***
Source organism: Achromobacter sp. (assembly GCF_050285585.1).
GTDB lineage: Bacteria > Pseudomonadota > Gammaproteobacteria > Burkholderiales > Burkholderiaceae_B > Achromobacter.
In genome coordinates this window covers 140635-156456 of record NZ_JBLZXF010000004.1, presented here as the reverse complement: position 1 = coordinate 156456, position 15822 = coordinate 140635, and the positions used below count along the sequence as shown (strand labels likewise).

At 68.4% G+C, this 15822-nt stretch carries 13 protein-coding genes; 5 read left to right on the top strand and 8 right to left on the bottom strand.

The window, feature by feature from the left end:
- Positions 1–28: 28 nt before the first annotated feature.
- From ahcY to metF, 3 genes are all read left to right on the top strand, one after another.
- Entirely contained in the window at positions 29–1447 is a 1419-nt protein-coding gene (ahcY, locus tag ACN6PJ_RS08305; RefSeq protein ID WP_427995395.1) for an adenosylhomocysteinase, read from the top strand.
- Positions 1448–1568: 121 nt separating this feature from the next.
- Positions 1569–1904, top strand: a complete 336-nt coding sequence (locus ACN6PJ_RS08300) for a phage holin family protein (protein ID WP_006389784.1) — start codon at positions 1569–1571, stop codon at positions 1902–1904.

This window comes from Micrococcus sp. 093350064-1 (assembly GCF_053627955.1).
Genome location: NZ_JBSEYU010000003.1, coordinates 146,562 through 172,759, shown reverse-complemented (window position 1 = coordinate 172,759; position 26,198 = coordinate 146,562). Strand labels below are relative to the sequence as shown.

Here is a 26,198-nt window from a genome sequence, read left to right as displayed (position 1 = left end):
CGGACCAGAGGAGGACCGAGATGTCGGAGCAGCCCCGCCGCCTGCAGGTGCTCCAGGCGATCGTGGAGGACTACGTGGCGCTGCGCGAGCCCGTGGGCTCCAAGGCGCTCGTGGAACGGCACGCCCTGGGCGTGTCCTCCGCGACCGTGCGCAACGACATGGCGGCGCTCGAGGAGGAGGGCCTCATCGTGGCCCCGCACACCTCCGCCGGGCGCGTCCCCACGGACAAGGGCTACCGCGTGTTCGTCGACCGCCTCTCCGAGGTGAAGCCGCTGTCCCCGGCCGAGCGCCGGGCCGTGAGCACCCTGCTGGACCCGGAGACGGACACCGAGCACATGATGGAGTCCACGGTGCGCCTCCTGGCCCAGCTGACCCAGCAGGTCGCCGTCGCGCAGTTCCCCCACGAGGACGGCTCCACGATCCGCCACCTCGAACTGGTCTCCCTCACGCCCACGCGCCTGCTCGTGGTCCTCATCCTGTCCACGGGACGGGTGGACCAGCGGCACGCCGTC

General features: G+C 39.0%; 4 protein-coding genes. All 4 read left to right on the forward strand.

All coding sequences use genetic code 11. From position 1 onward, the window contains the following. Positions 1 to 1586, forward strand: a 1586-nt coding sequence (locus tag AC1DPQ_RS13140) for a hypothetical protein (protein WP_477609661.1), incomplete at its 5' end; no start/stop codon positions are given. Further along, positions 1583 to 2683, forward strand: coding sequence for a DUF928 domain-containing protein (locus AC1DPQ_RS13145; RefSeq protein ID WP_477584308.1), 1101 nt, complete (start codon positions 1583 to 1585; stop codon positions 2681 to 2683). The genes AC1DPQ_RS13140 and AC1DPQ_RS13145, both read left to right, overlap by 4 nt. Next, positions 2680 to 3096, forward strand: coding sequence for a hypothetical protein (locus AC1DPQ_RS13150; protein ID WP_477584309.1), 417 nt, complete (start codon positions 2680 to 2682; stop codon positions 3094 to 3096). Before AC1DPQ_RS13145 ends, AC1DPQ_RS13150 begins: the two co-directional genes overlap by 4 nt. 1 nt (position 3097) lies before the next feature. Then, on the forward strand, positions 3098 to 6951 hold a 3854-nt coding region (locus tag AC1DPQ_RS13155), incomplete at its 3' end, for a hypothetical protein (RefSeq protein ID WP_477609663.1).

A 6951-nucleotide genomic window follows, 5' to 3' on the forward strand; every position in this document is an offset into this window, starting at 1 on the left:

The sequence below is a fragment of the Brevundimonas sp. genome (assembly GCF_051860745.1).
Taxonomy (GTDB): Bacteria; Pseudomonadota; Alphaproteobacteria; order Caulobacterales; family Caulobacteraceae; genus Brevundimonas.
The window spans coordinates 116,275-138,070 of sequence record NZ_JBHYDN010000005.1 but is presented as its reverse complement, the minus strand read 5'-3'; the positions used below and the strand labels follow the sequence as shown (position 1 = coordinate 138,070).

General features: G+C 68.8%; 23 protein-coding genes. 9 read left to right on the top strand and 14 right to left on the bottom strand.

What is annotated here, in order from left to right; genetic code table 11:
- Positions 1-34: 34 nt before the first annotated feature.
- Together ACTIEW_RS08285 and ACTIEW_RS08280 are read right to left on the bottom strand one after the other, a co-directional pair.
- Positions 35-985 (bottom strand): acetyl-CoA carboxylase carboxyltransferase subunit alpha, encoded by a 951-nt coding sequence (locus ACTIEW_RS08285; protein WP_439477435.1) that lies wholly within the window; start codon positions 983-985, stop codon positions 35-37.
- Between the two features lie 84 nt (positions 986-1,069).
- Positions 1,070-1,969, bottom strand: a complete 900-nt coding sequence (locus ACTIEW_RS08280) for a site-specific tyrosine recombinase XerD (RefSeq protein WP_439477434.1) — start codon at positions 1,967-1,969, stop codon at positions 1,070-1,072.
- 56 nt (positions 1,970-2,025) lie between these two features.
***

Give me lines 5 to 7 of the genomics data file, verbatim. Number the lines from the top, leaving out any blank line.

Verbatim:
The window, feature by feature from the left end:
- Positions 1–28: 28 nt before the first annotated feature.
- From ahcY to metF, 3 genes are all read left to right on the top strand, one after another.